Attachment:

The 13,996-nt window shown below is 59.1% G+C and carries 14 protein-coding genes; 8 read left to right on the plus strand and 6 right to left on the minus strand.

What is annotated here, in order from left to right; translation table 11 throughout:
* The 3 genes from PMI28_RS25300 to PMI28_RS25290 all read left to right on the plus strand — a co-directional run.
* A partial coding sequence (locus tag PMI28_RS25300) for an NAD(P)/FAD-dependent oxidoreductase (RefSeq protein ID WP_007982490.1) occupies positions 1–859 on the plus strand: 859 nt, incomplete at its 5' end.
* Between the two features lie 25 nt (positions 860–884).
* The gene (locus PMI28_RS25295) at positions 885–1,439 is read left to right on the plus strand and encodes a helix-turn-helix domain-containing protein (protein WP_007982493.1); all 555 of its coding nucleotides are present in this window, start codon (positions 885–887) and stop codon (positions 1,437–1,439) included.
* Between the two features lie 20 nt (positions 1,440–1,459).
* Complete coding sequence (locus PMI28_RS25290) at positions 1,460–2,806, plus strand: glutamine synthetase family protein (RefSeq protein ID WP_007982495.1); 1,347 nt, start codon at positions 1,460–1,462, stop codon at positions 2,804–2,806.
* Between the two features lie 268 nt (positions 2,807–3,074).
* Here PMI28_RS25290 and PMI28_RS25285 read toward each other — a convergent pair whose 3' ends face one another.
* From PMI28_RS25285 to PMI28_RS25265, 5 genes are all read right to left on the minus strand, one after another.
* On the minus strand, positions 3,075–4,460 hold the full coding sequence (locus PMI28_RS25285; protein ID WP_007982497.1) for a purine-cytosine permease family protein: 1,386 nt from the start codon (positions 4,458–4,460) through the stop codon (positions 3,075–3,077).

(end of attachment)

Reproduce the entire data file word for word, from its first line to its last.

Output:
The 13,996-nt window shown below is 59.1% G+C and carries 14 protein-coding genes; 8 read left to right on the plus strand and 6 right to left on the minus strand.

What is annotated here, in order from left to right; translation table 11 throughout:
* The 3 genes from PMI28_RS25300 to PMI28_RS25290 all read left to right on the plus strand — a co-directional run.
* A partial coding sequence (locus tag PMI28_RS25300) for an NAD(P)/FAD-dependent oxidoreductase (RefSeq protein ID WP_007982490.1) occupies positions 1–859 on the plus strand: 859 nt, incomplete at its 5' end.
* Between the two features lie 25 nt (positions 860–884).
* The gene (locus PMI28_RS25295) at positions 885–1,439 is read left to right on the plus strand and encodes a helix-turn-helix domain-containing protein (protein WP_007982493.1); all 555 of its coding nucleotides are present in this window, start codon (positions 885–887) and stop codon (positions 1,437–1,439) included.
* Between the two features lie 20 nt (positions 1,440–1,459).
* Complete coding sequence (locus PMI28_RS25290) at positions 1,460–2,806, plus strand: glutamine synthetase family protein (RefSeq protein ID WP_007982495.1); 1,347 nt, start codon at positions 1,460–1,462, stop codon at positions 2,804–2,806.
* Between the two features lie 268 nt (positions 2,807–3,074).
* Here PMI28_RS25290 and PMI28_RS25285 read toward each other — a convergent pair whose 3' ends face one another.
* From PMI28_RS25285 to PMI28_RS25265, 5 genes are all read right to left on the minus strand, one after another.
* On the minus strand, positions 3,075–4,460 hold the full coding sequence (locus PMI28_RS25285; protein ID WP_007982497.1) for a purine-cytosine permease family protein: 1,386 nt from the start codon (positions 4,458–4,460) through the stop codon (positions 3,075–3,077).